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Evaluation of a group communication middleware for clustered J2EE application servers

Clusters have become the de facto platform to scale J2EE application servers. Each tier of the server uses group communication to maintain consistency between replicated nodes. JGroups is the most commonly used Java middleware for group communications in J2EE open source implementations. No evaluation has been done yet to evaluate the scalability of this middleware and its impact on application server scalability.
We present an evaluation of JGroups performance and scalability in the context of clustered J2EE application servers. We evaluate the JGroups configuration used by popular software such as the Tomcat JSP server or JBoss J2EE server. We benchmark JGroups with different network technologies, protocol stacks and cluster sizes. We show, using the default protocol stack, that group communication performance using UDP/IP depends on the switch capability to handle multicast packets. Fast Ethernet can give better results than Gigabit Ethernet.
We experiment with another configuration using TCP/IP and show that current J2EE application server clusters up to 16 nodes (the largest configuration we tested) can scale much better with this configuration. We attribute the superiority of TCP/IP based group communications over UDP/IP multicast to a better flow control management and a better usage of the network switches available in cluster environments. Finally, we discuss architectural improvements for a better modularity and resource usage of JGroups channels.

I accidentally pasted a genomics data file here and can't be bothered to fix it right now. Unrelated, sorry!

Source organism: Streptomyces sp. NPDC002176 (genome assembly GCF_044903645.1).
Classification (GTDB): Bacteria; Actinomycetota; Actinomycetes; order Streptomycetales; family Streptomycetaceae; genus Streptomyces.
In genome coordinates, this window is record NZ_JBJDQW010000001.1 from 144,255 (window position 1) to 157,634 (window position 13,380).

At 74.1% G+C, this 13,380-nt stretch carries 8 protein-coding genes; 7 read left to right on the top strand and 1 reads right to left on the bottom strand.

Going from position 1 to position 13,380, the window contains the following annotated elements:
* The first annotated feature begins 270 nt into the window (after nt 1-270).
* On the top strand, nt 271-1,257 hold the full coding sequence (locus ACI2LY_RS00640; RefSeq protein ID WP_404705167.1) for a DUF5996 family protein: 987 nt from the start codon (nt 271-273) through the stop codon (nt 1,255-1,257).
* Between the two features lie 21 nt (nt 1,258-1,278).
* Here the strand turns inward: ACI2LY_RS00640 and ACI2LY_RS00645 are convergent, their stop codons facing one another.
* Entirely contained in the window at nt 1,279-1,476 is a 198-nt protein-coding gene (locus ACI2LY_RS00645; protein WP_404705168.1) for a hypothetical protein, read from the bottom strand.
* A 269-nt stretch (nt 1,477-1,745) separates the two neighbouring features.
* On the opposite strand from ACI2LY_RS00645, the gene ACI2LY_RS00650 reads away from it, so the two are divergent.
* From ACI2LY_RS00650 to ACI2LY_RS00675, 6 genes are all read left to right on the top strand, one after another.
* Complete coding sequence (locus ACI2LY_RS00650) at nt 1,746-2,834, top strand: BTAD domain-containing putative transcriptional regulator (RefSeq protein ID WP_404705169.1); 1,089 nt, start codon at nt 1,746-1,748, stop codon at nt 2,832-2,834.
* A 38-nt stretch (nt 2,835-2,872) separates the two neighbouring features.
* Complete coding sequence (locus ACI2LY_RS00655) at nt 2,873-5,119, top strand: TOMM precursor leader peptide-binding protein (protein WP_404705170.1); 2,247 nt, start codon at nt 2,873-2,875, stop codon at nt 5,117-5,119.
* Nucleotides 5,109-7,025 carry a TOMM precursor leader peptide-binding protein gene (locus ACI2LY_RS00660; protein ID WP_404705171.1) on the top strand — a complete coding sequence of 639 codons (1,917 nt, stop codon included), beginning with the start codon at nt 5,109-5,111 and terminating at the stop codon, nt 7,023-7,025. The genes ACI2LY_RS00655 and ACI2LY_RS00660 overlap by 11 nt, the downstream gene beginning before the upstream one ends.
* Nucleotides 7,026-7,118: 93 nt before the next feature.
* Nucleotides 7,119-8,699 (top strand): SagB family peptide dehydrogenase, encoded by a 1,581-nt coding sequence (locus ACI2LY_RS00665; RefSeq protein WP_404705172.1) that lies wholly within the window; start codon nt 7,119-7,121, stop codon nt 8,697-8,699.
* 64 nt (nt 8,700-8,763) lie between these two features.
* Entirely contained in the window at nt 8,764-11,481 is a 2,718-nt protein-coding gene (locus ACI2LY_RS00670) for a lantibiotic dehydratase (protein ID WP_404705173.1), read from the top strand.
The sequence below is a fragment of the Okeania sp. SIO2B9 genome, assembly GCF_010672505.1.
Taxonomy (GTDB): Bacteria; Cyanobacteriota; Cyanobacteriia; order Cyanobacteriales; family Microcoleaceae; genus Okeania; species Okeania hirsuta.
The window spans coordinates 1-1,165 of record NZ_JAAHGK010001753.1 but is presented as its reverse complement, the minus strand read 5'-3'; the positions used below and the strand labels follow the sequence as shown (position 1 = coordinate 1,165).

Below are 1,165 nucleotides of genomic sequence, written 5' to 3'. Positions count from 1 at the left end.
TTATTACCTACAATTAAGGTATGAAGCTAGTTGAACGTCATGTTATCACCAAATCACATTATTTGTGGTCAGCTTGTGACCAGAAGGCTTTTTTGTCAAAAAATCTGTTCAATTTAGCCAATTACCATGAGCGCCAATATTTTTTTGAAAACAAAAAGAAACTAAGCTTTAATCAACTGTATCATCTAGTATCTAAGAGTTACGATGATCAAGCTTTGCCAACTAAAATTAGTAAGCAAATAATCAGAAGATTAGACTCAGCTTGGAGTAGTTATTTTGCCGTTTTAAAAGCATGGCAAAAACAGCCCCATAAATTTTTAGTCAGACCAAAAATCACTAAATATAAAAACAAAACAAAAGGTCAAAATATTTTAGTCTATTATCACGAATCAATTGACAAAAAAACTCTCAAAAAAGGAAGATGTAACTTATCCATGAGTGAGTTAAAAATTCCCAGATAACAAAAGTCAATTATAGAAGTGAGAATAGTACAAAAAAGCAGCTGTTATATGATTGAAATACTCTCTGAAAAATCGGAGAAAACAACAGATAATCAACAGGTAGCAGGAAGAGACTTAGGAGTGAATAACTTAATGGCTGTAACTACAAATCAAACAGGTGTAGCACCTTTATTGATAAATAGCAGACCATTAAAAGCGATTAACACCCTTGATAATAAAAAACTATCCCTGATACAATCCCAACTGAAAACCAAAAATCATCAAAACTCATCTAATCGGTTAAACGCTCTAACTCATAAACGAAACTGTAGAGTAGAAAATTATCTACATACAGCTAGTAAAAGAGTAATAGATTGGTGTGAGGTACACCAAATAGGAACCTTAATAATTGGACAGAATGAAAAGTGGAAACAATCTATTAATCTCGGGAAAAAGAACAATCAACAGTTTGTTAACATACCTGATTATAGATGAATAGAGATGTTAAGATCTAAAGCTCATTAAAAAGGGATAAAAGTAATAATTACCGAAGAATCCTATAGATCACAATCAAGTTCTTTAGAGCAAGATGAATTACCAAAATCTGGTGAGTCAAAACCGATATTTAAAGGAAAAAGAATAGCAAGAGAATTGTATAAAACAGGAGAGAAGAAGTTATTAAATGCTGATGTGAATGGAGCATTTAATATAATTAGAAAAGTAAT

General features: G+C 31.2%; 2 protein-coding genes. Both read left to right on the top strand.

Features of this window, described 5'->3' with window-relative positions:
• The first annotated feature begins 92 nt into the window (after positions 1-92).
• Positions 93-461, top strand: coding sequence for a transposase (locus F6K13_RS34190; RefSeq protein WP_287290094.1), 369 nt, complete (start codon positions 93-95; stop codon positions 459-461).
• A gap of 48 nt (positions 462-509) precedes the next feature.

This paper has been submitted for publication. Download the current version of the paper here.

JGroups configurations

You can get here the benchmark we used for the evaluation. You can also have a look at the results.

JGroups TCP protocol stack

TCP(bind_addr=bindAddress;loopback=true):
TCPPING(initial_hosts=firstServer[serverPort]):
MERGE2:
FD(timeout=5000):VERIFY_SUSPECT(timeout=1500):
FRAG:GMS(join_timeout=3000;join_retry_timeout=2000)

The parameter "bindAddress" represents the address of the cluster node. The parameter "firstServer" is the address of the first started machine in the cluster on server serverPort.

JGroups default stack used in Tomcat clustered server

UDP(bind_addr=bindAddress;
mcast_addr=228.1.2.3;mcast_port=45566;ip_ttl=32):
PING(timeout=3000;num_initial_members=6):
MERGE2:
FD(timeout=5000):
VERIFY_SUSPECT(timeout=1500):
pbcast.NAKACK(gc_lag=10;retransmit_timeout=3000):
pbcast.STABLE(desired_avg_gossip=10000):
UNICAST(timeout=5000):
FRAG:
pbcast.GMS(join_timeout=5000;join_retry_timeout=2000;shun=false;
print_local_addr=false)

JGroups stack using the FC flow control layer

UDP(bind_addr=bindAddress;
mcast_addr=228.1.2.3;mcast_port=45566;ip_ttl=32):
PING(timeout=3000;num_initial_members=6):
MERGE2:
FD(timeout=5000):
VERIFY_SUSPECT(timeout=1500):
pbcast.NAKACK(gc_lag=10;retransmit_timeout=3000):
pbcast.STABLE(desired_avg_gossip=10000):
UNICAST(timeout=5000):
pbcast.GMS(join_timeout=5000;join_retry_timeout=2000;shun=false;print_local_addr=false):
FC(max_credits=200000;min_credits=5200;down_thread=false):
FRAG

JGroups stack using the FLOW_CONTROL layer

UDP(bind_addr=bindAddress;
mcast_addr=228.1.2.3;mcast_port=45566;ip_ttl=32):
PING(timeout=3000;num_initial_members=6):
MERGE2:
FD(timeout=5000):
VERIFY_SUSPECT(timeout=1500):
pbcast.NAKACK(gc_lag=10;retransmit_timeout=3000):
pbcast.STABLE(desired_avg_gossip=10000):
UNICAST(timeout=5000):
FLOW_CONTROL
pbcast.GMS(join_timeout=5000;join_retry_timeout=2000;shun=false;print_local_addr=false):
FRAG


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